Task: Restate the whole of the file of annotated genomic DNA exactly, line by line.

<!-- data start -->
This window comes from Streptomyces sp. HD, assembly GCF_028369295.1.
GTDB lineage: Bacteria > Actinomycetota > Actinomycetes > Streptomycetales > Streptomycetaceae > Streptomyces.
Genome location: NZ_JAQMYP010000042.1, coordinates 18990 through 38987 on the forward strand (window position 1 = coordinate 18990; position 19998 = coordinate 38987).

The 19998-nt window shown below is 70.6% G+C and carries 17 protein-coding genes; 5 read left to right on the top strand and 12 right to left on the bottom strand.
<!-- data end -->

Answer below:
This window comes from Streptomyces sp. HD, assembly GCF_028369295.1.
GTDB lineage: Bacteria > Actinomycetota > Actinomycetes > Streptomycetales > Streptomycetaceae > Streptomyces.
Genome location: NZ_JAQMYP010000042.1, coordinates 18990 through 38987 on the forward strand (window position 1 = coordinate 18990; position 19998 = coordinate 38987).

The 19998-nt window shown below is 70.6% G+C and carries 17 protein-coding genes; 5 read left to right on the top strand and 12 right to left on the bottom strand.